Former Labour Party spokesman is co-hosting the series throughout Mental Health Awareness Week
The actor's character was killed off in a heartbreaking storyline.
A black fungus with a mortality rate of 50 per cent is increasingly infecting recovered Covid-19 patients in India, with doctors forced to remove parts of the face of some sufferers to save lives. Mucormycosis, caused by a mucor mould commonly found in soils and decaying vegetables, infects the sinuses, the brain, and the lungs of immuno-compromised people. Prior to the coronavirus pandemic, mucormycosis was extremely rare, with just a few cases annually. But, leading hospitals across India are now seeing multiple cases daily. If it is feared that the mucor will spread to the brain then invasive surgery is a last-ditch recourse, with Indian doctors being forced to remove the infected jaw bone, nose, and eyes of patients. “The situation here has improved in terms of numbers of Covid-19 patients requiring admission but mucormycosis is now playing absolute havoc,” said Dr Prashant Rahate, the Chairman of SevenStar Hospital in the city of Nagpur, which has treated more black fungus patients than any other facility in central India.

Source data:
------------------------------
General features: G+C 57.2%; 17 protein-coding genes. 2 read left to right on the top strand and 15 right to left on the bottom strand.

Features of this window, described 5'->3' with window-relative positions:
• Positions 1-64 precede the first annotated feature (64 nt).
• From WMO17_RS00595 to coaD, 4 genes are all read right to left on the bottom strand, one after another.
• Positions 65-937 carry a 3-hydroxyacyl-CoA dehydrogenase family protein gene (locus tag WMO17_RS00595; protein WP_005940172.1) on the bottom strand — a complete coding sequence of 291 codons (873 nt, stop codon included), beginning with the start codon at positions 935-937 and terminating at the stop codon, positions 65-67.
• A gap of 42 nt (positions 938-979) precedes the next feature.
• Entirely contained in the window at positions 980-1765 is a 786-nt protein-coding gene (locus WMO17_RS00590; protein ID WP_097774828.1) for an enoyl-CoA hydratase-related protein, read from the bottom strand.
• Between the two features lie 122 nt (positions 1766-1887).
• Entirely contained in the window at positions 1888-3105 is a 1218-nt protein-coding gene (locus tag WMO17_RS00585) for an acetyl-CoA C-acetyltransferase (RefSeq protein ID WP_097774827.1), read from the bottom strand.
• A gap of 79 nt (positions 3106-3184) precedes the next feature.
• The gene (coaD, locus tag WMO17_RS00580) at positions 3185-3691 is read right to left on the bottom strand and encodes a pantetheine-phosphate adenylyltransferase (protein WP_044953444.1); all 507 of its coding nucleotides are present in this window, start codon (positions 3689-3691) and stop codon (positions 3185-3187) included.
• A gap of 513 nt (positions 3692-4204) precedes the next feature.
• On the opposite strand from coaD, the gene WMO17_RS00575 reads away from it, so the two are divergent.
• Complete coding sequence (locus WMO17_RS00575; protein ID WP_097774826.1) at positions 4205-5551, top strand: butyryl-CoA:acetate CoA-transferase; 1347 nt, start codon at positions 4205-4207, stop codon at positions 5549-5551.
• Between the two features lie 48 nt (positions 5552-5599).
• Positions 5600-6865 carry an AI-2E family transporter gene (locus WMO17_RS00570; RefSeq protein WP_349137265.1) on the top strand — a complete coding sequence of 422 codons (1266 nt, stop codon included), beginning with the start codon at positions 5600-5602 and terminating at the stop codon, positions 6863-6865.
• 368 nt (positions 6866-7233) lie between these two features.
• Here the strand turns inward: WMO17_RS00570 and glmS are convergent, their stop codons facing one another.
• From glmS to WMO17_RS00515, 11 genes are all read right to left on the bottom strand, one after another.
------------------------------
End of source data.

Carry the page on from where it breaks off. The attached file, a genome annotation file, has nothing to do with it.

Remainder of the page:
Chinese state media calls reports in Australia ‘embarrassing’ and a ‘smear’ tactic
The Spanish government and opposition blamed each other on Monday after crowds of mostly maskless youths partied in the streets of Madrid and Barcelona when a state of emergency imposed to curb the pandemic ended at the weekend. Imposed last October amid an alarming second wave of infections, the state of emergency allowed the temporary suspension of some civil liberties, including a nationwide curfew and local travel bans. Its expiry, partly because the minority government of Socialist Prime Minister Pedro Sanchez would struggle to win a majority in parliament to prolong it, spurred celebrations as well as concerns that such behaviour could lead to another spike in cases.
Call the Midwife tackled LGBT+ conversion therapy this week, prompting emotional reactions and calls for change.
Asha confides in Aadi next week.
As its vaccination drive reaches a third of adults and COVID-19 infections ease, Europe is starting to reopen cities and beaches, raising hopes that this summer's holiday season can be saved before it is too late. With 200 million vaccine doses delivered, the European Union is on track to achieve its goal of inoculating 70% of its adult population by summer, Commission President Ursula von der Leyen tweeted on Sunday. And, in Germany, a first weekend of summer sun lifted spirits after Health Minister Jens Spahn declared the third wave of the pandemic finally broken.
"Christian is feeling grateful and wants to live in the moment."
Lewis Hamilton says he wasn't able to enjoy his time off from racing during the Formula 1 break in January and February, because he was busy re-negotiating his contract with Mercedes.